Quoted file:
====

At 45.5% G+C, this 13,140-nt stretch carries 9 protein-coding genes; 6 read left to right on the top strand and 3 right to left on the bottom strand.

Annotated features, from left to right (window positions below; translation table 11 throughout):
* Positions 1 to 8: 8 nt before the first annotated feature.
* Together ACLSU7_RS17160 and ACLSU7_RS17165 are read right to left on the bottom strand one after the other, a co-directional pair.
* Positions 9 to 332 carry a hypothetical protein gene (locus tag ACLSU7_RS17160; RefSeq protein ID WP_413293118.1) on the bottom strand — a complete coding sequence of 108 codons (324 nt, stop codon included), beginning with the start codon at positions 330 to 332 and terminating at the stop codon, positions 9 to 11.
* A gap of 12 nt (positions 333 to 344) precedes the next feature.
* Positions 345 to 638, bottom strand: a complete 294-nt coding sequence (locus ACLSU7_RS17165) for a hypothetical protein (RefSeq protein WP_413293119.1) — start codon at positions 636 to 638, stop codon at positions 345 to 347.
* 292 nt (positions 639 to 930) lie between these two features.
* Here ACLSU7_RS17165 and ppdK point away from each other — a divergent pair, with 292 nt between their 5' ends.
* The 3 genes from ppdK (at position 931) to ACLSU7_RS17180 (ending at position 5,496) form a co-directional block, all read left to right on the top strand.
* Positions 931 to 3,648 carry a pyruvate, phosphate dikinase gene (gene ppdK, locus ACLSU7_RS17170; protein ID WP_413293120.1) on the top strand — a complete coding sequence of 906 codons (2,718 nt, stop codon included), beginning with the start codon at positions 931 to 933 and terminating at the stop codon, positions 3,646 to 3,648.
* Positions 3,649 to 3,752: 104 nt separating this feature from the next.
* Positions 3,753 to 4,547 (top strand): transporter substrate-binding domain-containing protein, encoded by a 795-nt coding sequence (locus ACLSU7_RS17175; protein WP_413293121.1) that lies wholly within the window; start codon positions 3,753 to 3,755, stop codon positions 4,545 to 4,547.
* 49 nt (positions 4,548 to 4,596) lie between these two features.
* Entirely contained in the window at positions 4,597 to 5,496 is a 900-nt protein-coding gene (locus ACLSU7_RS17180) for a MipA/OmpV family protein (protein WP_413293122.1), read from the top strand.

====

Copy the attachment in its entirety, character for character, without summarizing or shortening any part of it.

At 45.5% G+C, this 13,140-nt stretch carries 9 protein-coding genes; 6 read left to right on the top strand and 3 right to left on the bottom strand.

Annotated features, from left to right (window positions below; translation table 11 throughout):
* Positions 1 to 8: 8 nt before the first annotated feature.
* Together ACLSU7_RS17160 and ACLSU7_RS17165 are read right to left on the bottom strand one after the other, a co-directional pair.
* Positions 9 to 332 carry a hypothetical protein gene (locus tag ACLSU7_RS17160; RefSeq protein ID WP_413293118.1) on the bottom strand — a complete coding sequence of 108 codons (324 nt, stop codon included), beginning with the start codon at positions 330 to 332 and terminating at the stop codon, positions 9 to 11.
* A gap of 12 nt (positions 333 to 344) precedes the next feature.
* Positions 345 to 638, bottom strand: a complete 294-nt coding sequence (locus ACLSU7_RS17165) for a hypothetical protein (RefSeq protein WP_413293119.1) — start codon at positions 636 to 638, stop codon at positions 345 to 347.
* 292 nt (positions 639 to 930) lie between these two features.
* Here ACLSU7_RS17165 and ppdK point away from each other — a divergent pair, with 292 nt between their 5' ends.
* The 3 genes from ppdK (at position 931) to ACLSU7_RS17180 (ending at position 5,496) form a co-directional block, all read left to right on the top strand.
* Positions 931 to 3,648 carry a pyruvate, phosphate dikinase gene (gene ppdK, locus ACLSU7_RS17170; protein ID WP_413293120.1) on the top strand — a complete coding sequence of 906 codons (2,718 nt, stop codon included), beginning with the start codon at positions 931 to 933 and terminating at the stop codon, positions 3,646 to 3,648.
* Positions 3,649 to 3,752: 104 nt separating this feature from the next.
* Positions 3,753 to 4,547 (top strand): transporter substrate-binding domain-containing protein, encoded by a 795-nt coding sequence (locus ACLSU7_RS17175; protein WP_413293121.1) that lies wholly within the window; start codon positions 3,753 to 3,755, stop codon positions 4,545 to 4,547.
* 49 nt (positions 4,548 to 4,596) lie between these two features.
* Entirely contained in the window at positions 4,597 to 5,496 is a 900-nt protein-coding gene (locus ACLSU7_RS17180) for a MipA/OmpV family protein (protein WP_413293122.1), read from the top strand.